Learning to backpack can be challenging. It’s totally worth it, but there’s a lot to learn and mistakes will undoubtedly be made when you’re just beginning. Even for experienced backpackers, there are always more tricks of the trade to pick up for a more seamless trip. Backpacking hacks are great because they help you think creatively and make life easier or better on the trail. After thinking about my own experiences and talking to fellow backpackers, I put this list of hacks together that will help other adventurers make the most of their outdoor experiences.
Everything tastes better during a backpacking trip. These hacks will help you enjoy your outdoor cooking or eating experiences even more.
If you plan to backpack in the snow, bring a dash of Crystal Light or preferably powdered Gatorade to whip up snow cones. Simply create a snowball, sprinkle some powder on top, and enjoy. Besides tasting yummy, powdered Gatorade will help replenish electrolytes. Just make sure to bring enough for your hiking buddies!
Mini Spice Kit
Add pizazz to your camp meals by bringing along a lightweight spice kit. Pour a small amount of spice into tiny resealable bags (the size often used for storing buttons), roll them up together, and store them in a slim, empty pill bottle.
Make Your Own Backpacking Stove
Feeling creative or have a knack for reusing materials? Instead of buying a backpacking stove, or as a fun alternative, learn to make your own lightweight stove using an aluminum can, a pocketknife, alcohol for fuel, and other common materials. There are several designs, so experiment and find the one that works best for you.
Why bring a fork and spoon when you can save weight and have both in one? If you typically eat freeze-dried meals, make sure to choose a long-stemmed spork, as it’s ideal for reaching into those deep pouches.
Bear Canister Key
Bear-resistant containers are a great way to safely store food and scented items in the backcountry. However, it’s common to find yourself fishing around for a key to open the slotted locks. Coins work perfectly, but they’re easily lost. The edge of a knife blade also works, but can eat away at the plastic around the slot. To always have a key ready, tie a string around a washer and attach it to your backpack.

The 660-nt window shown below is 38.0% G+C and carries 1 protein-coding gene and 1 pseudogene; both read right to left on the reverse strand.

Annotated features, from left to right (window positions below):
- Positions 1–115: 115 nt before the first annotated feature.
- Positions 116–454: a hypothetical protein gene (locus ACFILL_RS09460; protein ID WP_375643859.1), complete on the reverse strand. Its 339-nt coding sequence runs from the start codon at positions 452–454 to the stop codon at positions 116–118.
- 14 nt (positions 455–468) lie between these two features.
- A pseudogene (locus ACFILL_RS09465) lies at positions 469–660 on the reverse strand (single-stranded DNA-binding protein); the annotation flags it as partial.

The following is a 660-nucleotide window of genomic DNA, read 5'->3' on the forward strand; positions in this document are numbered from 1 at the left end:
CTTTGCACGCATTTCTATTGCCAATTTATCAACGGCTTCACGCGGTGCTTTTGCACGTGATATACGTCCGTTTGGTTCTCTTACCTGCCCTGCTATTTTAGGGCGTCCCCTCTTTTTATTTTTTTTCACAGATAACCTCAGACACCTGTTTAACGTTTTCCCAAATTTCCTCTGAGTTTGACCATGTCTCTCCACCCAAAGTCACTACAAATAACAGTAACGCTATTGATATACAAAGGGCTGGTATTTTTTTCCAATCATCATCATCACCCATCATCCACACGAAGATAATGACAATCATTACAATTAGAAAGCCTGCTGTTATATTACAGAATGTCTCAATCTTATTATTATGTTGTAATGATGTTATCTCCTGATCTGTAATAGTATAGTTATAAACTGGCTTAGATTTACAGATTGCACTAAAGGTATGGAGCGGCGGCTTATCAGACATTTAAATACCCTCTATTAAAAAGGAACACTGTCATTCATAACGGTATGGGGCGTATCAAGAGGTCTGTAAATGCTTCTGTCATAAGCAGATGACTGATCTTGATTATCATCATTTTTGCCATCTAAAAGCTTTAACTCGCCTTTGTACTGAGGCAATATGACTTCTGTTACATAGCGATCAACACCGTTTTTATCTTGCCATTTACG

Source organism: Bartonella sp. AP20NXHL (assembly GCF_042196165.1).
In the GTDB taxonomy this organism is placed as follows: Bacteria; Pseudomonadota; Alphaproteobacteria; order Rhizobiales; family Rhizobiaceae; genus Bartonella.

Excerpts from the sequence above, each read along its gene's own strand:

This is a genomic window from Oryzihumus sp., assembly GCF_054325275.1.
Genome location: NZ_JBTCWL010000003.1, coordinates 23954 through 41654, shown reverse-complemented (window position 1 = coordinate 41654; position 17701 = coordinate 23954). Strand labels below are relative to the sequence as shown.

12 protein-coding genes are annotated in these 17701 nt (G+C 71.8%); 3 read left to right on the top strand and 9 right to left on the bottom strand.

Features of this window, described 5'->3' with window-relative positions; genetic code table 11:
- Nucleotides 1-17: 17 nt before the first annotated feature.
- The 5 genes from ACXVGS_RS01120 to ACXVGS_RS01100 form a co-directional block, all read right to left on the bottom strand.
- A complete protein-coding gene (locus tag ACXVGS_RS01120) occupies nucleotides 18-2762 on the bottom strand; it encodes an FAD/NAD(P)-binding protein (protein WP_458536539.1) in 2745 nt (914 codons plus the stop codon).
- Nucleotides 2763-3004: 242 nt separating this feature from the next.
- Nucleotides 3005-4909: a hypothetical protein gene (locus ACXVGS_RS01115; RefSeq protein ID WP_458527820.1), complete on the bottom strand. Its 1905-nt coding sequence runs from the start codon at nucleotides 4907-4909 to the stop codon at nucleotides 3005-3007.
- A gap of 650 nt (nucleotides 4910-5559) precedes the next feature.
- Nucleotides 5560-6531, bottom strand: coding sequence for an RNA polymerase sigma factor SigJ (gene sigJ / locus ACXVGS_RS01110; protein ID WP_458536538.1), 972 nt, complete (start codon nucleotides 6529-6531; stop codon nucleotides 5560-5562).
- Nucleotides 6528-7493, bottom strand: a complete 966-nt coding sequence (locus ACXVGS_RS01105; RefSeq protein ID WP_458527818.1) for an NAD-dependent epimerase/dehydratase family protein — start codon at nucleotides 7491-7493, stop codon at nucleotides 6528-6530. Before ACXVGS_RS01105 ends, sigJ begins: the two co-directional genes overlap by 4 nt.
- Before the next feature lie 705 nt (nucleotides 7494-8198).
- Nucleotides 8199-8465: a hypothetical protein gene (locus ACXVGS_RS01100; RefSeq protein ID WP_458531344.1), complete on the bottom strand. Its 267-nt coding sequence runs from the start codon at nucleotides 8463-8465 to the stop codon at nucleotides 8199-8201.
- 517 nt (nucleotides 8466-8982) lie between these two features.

If only backpacking packs could be like a Mary Poppins bag. Or, for Harry Potter fans, like Hermione’s handbag that is lightweight and small yet magically holds various large and heavy items. For non-magical humans, packing needs to be carefully done before a backpacking trip, and each item should be lightweight and purposeful.
Every pound makes a difference on the trail. Remove some of your burden by packing lightweight items and seeing what you can trim down on. For example, see if you can replace one of your hard plastic water bottles, such as a Nalgene, with a soft water bottle that weighs a little more than an ounce. (But do keep one Nalgene — they’re amazing and can be used as a part of other hacks!) Remove unnecessary packaging from food items, and pack in layers so you don’t have to bring bulky jackets. Wrap some duct tape around a lighter, a trekking pole, or a hard water bottle so you don’t have to bring the whole roll.
Pill Bottle Match Holder
Store several matches inside a small, empty pill bottle so they stay intact and dry. Furthermore, cut the striking paper from a matchbox and paste it onto the inside of the lid. If there’s room, add a fire starter (see below) to the pill bottle as well.
Bandana Button Hole
A bandana has many uses while backpacking: sun protection, a hair band, a pre-filter for a water purifier, a scarf, and so much more. Keep one handy by sewing a buttonhole into the bandana. First, use a box cutter or a razor blade to cut a small line on one corner of the bandana (a couple of centimeters from the edge). It should be just large enough to latch onto a small button. Next, seal the opening by sewing around the hole in small loops. You can then latch this bandana onto a buttoned shirt for easy access, or use a carabiner to clip it through the hole onto a loop or strap on your backpack.